I wonder, do church men feel threatened when a woman talks about independence? Or when she expresses anti-misogynist sentiment? Do they think she’s trying to usurp his divine appointment of head of the family?

Then I think about all the times I’ve heard the “male-edited” edition of Ephesians 5. Yeah, let’s skip 5:21:

Submit to one another out of reverence for Christ.

And let’s erase 5: 25-28:

Husbands, love your wives, just as Christ loved the church and gave himself up for her

to make her holy, cleansing her by the washing with water through the word,

and to present her to himself as a radiant church, without stain or wrinkle or any other blemish, but holy and blameless.

In this same way, husbands ought to love their wives as their own bodies. He who loves his wife loves himself.

And let’s concentrate on this little gem, right in the middle:

Wives, submit yourselves to your own husbands as you do to the Lord.

For the husband is the head of the wife as Christ is the head of the church, his body, of which he is the Savior.

Now as the church submits to Christ, so also wives should submit to their husbands in everything.

Because that’s all that matters, I’m sure.

Church men have the luxury to be ignorant about the abuse women have suffered under the system of patriarchy, because they are of a privileged position. I’ve used this analogy before, but I’ll use it again: their ignorance is similar to the ignorance of the Royal Family. Why would the Royals care about what a single mother living hand-to-mouth on a Peckham estate is going through? How could they possibly know what it feels like to worry about bills or debt? They’re too busy cutting ribbons and posing with Usain Bolt. Likewise, I can’t expect these men to really be clued up about misogyny and the disastrous effects male dominance has had over the world. They’re men; they’re not going through it. No where in the world are men dominated, oppressed, sexualised or subjugated by women. It’s always the other way around.

Yes, I know I’m being general. I’ve made a lot of generalisations, but this is what resonated with me when I read the above quote: the individual men in my life are wonderful people, but as a collective there’s an attitude that emerges that makes me really fearful about my relationships with men—romantic or platonic.  My parents’ divorce isn’t the only thing that puts me off marriage; it’s my misgivings about religion and female oppression. My closest female friend believes that I will never marry a church man because he would make me feel imprisoned.

I would like to think the men in church care about us women, but I fear their concern is only surface-level, and that that’s all it will ever be.

(And honestly, I love you guys—almost all of my closest church friends are men—but these things have been burdening my heart for a long time.)

xXx

Proverbs 31

It’s a beautiful passage in the Bible in which the image of a “Woman of God” is described. Sometimes, though, I wonder whether this emphasis on young women in church being a “Proverbs 31 Woman” causes more harm than good.

There are constant pressures in the world telling us what women should be. Modelling agencies tell us to be size zero; everyone else wants a “real woman”: curvy and rounded. We shouldn’t be sluts, but we also shouldn’t play hard to get; we should either straighten our hair or be “natural beauties” and join the movement of big chops and dreadlocks. Going into the realm of Ethnic minorities, we should remember our places in the home and not follow the western women into wanting independence and equality. I get annoyed at these pressures, as would a lot of people—man or woman—and I know God alleviates some of this by setting equal requirements in the Bible for what a man and a woman should be together.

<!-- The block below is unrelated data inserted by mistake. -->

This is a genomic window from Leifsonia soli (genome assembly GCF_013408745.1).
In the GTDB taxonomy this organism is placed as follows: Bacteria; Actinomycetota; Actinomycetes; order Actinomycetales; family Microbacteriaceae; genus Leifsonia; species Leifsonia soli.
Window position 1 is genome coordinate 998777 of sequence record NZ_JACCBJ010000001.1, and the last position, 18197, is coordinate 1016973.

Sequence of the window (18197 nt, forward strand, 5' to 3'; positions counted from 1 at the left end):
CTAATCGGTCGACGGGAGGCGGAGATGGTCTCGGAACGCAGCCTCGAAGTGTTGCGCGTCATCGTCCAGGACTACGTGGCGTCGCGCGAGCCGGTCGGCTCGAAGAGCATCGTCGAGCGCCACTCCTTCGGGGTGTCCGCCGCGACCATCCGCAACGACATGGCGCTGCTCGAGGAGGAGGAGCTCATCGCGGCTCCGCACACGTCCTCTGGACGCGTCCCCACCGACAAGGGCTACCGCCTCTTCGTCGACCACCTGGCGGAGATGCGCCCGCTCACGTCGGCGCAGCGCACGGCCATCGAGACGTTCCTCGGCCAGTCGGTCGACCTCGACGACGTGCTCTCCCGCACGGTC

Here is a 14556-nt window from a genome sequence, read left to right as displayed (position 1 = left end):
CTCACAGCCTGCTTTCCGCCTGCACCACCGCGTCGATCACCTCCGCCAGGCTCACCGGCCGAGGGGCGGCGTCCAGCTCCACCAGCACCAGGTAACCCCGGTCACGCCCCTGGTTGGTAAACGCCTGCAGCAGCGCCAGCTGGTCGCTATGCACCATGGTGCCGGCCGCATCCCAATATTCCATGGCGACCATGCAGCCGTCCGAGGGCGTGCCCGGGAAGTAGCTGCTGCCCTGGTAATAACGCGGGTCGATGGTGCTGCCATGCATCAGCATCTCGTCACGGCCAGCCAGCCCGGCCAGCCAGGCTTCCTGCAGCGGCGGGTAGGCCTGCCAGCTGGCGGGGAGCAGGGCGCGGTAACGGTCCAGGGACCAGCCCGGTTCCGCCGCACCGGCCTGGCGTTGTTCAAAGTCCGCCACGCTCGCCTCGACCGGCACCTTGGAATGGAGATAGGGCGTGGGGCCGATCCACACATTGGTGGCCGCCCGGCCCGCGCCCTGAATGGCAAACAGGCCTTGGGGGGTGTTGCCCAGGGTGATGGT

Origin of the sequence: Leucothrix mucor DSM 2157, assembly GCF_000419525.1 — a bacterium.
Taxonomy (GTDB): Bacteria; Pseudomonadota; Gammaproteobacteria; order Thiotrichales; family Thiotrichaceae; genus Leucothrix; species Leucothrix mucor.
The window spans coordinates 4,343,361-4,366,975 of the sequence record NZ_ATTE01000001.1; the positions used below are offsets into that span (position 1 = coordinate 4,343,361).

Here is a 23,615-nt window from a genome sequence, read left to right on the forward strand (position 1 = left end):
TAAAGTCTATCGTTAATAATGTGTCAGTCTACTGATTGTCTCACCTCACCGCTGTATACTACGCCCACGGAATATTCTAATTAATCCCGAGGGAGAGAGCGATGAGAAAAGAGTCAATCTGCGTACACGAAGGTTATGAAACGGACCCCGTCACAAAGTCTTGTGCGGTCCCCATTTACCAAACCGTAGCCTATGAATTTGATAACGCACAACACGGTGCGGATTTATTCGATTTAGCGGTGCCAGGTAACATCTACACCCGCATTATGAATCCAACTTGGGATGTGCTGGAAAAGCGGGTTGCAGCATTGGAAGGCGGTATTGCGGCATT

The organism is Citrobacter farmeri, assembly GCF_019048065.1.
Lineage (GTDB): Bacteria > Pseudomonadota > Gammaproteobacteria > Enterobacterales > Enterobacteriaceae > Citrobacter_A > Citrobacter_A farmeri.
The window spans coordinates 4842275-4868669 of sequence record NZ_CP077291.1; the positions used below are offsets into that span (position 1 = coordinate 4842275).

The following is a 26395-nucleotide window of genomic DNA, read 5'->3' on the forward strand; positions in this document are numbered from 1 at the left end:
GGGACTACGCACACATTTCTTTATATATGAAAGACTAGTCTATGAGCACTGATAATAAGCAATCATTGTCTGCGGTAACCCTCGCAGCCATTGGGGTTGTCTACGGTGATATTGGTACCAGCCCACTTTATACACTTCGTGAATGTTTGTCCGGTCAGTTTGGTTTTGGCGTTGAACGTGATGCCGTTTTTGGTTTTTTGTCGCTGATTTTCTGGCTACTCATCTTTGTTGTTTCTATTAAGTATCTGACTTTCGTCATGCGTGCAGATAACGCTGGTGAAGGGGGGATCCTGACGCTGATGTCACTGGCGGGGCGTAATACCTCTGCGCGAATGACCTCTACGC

It’s just starting to niggle at me that there is now a requirement within church to be the Ultimate Woman. The Proverbs 31 Woman. Hey, to me, there’s nothing wrong with women encouraging one another, praying and helping one another to hold on to Christ, but I’m noticing that the level of a woman’s virtue, her sexual purity and her obedience is starting to cloud the desires of women and men in particular. These things shouldn’t be a man’s concern, but similar to the world, the church places a lot of value on a woman’s sexual prowess. I know males who have had their “fun”, they’ve been out in the world, sleeping around, breaking hearts and whatnot, who would have a real problem if their future wife wasn’t a virgin. Not only is that hypocrisy, it’s sexist and downright hurtful: it’s in her past. Let it go.

I do find it strange when I hear young men going on and on about pure, holy, submissive and virtuous women. It sounds oppressive. Life is hard enough for women without us coming into church and being told we need to be virtuous and pure. The more I hear such things is the more I feel a life of celibacy is the one for me. Perhaps God is calling me to that life? I’m not sure.

But anyway, this is just something I was thinking about today. I’m beginning to feel the pressure, I suppose. I’ve been called a “humble” and “virtuous” woman, amongst other things (by men), and I still don’t know what that means. Is it because I’m quiet? That I don’t wear high heels? That I wear a hat to church? That I wear knee-length skirts? That I’m a virgin? Or that I’ve never been in a relationship? Or am I being overly cynical?

The mind wanders.